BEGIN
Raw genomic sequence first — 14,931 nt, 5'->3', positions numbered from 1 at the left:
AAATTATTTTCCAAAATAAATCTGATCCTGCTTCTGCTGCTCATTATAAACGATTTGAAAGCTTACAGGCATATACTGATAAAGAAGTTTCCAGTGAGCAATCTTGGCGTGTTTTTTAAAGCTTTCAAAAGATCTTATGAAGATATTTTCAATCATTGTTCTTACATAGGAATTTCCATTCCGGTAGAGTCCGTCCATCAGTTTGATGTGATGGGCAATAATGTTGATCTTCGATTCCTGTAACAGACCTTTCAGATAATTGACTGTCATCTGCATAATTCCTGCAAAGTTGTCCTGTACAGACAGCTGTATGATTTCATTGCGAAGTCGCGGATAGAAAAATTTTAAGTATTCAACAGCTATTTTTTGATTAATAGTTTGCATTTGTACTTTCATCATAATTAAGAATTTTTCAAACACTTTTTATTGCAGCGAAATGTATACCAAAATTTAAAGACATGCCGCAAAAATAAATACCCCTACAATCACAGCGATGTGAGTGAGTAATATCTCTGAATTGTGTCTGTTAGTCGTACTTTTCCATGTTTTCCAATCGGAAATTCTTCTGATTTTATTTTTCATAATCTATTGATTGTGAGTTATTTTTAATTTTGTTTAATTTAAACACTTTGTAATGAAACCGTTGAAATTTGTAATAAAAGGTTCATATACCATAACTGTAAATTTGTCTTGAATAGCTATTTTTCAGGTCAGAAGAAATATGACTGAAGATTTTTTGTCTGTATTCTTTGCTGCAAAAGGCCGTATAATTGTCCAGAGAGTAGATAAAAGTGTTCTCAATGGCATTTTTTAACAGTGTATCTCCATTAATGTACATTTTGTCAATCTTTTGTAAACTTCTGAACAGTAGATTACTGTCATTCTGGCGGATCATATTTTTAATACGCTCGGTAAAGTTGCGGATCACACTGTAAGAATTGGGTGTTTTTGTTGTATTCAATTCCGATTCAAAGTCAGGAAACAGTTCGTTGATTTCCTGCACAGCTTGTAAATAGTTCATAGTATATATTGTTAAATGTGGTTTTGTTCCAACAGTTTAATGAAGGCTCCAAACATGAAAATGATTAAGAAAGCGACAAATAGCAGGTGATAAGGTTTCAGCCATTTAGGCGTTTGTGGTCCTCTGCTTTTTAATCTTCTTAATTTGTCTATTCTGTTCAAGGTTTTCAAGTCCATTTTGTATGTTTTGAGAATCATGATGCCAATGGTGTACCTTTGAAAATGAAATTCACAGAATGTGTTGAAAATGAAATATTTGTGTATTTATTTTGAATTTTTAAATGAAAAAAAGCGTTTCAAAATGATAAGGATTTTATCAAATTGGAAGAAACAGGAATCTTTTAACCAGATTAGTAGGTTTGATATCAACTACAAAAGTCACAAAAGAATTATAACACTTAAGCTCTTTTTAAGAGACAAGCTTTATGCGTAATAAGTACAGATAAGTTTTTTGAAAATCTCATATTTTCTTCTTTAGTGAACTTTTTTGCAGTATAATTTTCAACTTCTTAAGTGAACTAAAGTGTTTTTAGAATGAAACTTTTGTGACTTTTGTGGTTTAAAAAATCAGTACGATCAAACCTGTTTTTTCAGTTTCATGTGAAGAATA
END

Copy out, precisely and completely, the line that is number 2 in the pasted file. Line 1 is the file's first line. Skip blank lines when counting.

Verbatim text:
AAATTATTTTCCAAAATAAATCTGATCCTGCTTCTGCTGCTCATTATAAACGATTTGAAAGCTTACAGGCATATACTGATAAAGAAGTTTCCAGTGAGCAATCTTGGCGTGTTTTTTAAAGCTTTCAAAAGATCTTATGAAGATATTTTCAATCATTGTTCTTACATAGGAATTTCCATTCCGGTAGAGTCCGTCCATCAGTTTGATGTGATGGGCAATAATGTTGATCTTCGATTCCTGTAACAGACCTTTCAGATAATTGACTGTCATCTGCATAATTCCTGCAAAGTTGTCCTGTACAGACAGCTGTATGATTTCATTGCGAAGTCGCGGATAGAAAAATTTTAAGTATTCAACAGCTATTTTTTGATTAATAGTTTGCATTTGTACTTTCATCATAATTAAGAATTTTTCAAACACTTTTTATTGCAGCGAAATGTATACCAAAATTTAAAGACATGCCGCAAAAATAAATACCCCTACAATCACAGCGATGTGAGTGAGTAATATCTCTGAATTGTGTCTGTTAGTCGTACTTTTCCATGTTTTCCAATCGGAAATTCTTCTGATTTTATTTTTCATAATCTATTGATTGTGAGTTATTTTTAATTTTGTTTAATTTAAACACTTTGTAATGAAACCGTTGAAATTTGTAATAAAAGGTTCATATACCATAACTGTAAATTTGTCTTGAATAGCTATTTTTCAGGTCAGAAGAAATATGACTGAAGATTTTTTGTCTGTATTCTTTGCTGCAAAAGGCCGTATAATTGTCCAGAGAGTAGATAAAAGTGTTCTCAATGGCATTTTTTAACAGTGTATCTCCATTAATGTACATTTTGTCAATCTTTTGTAAACTTCTGAACAGTAGATTACTGTCATTCTGGCGGATCATATTTTTAATACGCTCGGTAAAGTTGCGGATCACACTGTAAGAATTGGGTGTTTTTGTTGTATTCAATTCCGATTCAAAGTCAGGAAACAGTTCGTTGATTTCCTGCACAGCTTGTAAATAGTTCATAGTATATATTGTTAAATGTGGTTTTGTTCCAACAGTTTAATGAAGGCTCCAAACATGAAAATGATTAAGAAAGCGACAAATAGCAGGTGATAAGGTTTCAGCCATTTAGGCGTTTGTGGTCCTCTGCTTTTTAATCTTCTTAATTTGTCTATTCTGTTCAAGGTTTTCAAGTCCATTTTGTATGTTTTGAGAATCATGATGCCAATGGTGTACCTTTGAAAATGAAATTCACAGAATGTGTTGAAAATGAAATATTTGTGTATTTATTTTGAATTTTTAAATGAAAAAAAGCGTTTCAAAATGATAAGGATTTTATCAAATTGGAAGAAACAGGAATCTTTTAACCAGATTAGTAGGTTTGATATCAACTACAAAAGTCACAAAAGAATTATAACACTTAAGCTCTTTTTAAGAGACAAGCTTTATGCGTAATAAGTACAGATAAGTTTTTTGAAAATCTCATATTTTCTTCTTTAGTGAACTTTTTTGCAGTATAATTTTCAACTTCTTAAGTGAACTAAAGTGTTTTTAGAATGAAACTTTTGTGACTTTTGTGGTTTAAAAAATCAGTACGATCAAACCTGTTTTTTCAGTTTCATGTGAAGAATA